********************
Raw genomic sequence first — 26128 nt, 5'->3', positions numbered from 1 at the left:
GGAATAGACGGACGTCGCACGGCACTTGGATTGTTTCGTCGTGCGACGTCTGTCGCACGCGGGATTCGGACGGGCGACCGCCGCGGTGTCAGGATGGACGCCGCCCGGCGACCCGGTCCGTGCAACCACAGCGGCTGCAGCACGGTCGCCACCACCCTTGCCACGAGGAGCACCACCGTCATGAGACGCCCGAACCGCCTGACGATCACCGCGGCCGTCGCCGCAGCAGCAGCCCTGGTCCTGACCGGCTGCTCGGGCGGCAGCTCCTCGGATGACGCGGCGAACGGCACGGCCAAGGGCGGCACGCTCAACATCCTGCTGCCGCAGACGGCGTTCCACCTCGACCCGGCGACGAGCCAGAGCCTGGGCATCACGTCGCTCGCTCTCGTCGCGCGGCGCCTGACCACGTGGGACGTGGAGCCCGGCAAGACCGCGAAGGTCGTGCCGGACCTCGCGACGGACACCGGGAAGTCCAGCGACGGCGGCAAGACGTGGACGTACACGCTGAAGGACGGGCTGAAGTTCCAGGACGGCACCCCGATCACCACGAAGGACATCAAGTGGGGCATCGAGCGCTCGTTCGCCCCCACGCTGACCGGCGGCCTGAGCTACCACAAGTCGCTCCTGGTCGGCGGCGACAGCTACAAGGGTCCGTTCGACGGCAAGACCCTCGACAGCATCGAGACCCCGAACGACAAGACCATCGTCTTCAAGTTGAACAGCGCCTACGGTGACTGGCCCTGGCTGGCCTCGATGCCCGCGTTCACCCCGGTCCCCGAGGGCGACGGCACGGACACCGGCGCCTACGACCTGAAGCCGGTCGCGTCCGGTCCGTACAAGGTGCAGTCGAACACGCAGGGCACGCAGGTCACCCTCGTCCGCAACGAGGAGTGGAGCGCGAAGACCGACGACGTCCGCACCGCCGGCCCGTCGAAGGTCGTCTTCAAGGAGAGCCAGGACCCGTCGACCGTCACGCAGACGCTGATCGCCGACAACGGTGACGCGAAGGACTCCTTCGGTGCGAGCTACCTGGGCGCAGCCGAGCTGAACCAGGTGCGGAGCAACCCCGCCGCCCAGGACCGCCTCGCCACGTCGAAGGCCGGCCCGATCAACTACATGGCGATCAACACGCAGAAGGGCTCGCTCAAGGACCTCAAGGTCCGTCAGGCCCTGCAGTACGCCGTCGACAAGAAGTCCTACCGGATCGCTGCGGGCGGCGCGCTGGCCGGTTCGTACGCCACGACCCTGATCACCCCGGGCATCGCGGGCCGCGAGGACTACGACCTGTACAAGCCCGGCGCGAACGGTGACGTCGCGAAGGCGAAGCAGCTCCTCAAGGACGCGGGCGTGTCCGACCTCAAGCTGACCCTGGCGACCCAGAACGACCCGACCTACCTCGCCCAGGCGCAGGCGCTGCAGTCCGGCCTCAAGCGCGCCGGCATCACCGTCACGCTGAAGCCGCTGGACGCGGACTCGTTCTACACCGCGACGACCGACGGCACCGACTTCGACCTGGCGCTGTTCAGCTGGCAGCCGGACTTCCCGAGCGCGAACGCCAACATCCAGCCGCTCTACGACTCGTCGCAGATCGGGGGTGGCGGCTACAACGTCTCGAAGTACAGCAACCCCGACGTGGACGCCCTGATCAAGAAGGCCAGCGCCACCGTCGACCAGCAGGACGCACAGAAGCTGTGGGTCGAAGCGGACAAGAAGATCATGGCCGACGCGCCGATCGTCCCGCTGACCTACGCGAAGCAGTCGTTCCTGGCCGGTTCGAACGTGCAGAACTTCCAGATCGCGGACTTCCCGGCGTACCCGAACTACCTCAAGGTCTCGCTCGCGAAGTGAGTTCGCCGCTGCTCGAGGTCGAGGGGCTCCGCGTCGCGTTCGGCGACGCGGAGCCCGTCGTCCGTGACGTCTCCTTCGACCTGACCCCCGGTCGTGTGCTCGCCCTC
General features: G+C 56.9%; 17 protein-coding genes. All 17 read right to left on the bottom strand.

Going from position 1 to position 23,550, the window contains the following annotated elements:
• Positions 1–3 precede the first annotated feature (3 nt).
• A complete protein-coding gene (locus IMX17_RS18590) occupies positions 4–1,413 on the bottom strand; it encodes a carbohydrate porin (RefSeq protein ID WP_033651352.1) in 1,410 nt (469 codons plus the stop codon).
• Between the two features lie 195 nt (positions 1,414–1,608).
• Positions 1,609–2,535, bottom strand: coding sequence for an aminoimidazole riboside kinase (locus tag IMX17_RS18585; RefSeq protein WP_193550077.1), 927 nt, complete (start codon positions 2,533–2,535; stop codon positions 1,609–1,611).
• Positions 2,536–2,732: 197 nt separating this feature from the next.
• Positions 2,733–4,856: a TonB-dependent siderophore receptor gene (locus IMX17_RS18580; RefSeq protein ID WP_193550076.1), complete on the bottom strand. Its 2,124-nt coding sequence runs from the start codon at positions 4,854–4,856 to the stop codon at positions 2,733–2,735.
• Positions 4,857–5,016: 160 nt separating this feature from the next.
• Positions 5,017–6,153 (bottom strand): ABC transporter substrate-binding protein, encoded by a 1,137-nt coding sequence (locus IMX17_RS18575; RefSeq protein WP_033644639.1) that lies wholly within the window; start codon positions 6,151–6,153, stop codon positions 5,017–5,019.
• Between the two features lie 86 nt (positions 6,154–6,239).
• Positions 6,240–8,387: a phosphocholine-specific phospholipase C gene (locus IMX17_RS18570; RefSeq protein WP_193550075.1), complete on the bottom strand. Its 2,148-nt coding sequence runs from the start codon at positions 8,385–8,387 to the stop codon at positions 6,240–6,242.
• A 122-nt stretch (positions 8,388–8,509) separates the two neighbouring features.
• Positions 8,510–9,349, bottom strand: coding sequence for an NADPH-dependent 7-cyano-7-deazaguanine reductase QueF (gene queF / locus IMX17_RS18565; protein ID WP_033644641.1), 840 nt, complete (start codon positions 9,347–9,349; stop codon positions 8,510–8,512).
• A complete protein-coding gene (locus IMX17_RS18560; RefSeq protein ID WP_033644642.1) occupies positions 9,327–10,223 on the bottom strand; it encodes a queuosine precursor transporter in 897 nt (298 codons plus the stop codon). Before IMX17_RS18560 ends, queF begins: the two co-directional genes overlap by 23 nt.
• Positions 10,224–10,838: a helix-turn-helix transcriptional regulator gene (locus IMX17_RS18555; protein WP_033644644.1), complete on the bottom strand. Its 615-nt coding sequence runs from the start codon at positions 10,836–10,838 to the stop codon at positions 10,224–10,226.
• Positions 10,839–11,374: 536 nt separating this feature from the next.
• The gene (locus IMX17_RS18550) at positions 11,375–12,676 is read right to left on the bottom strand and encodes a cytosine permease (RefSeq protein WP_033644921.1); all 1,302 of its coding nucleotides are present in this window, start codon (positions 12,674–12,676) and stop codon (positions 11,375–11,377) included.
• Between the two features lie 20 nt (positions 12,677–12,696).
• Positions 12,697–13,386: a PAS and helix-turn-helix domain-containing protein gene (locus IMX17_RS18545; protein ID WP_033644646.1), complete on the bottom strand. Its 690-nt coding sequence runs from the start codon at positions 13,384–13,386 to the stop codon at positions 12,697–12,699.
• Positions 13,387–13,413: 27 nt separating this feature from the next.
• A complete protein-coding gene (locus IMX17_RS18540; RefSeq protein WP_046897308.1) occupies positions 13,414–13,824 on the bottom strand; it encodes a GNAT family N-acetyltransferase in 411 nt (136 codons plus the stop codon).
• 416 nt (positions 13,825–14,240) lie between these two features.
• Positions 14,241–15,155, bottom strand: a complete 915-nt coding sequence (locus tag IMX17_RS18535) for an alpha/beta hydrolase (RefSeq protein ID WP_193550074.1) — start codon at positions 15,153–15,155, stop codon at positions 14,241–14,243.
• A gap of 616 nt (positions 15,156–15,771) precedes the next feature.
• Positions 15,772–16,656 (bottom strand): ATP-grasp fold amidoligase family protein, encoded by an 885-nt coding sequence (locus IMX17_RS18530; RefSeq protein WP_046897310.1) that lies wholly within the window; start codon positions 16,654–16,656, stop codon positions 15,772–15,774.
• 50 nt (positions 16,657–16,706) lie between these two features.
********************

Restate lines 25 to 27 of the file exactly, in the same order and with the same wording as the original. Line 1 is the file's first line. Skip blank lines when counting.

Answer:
• 416 nt (positions 13,825–14,240) lie between these two features.
• Positions 14,241–15,155, bottom strand: a complete 915-nt coding sequence (locus tag IMX17_RS18535) for an alpha/beta hydrolase (RefSeq protein ID WP_193550074.1) — start codon at positions 15,153–15,155, stop codon at positions 14,241–14,243.
• A gap of 616 nt (positions 15,156–15,771) precedes the next feature.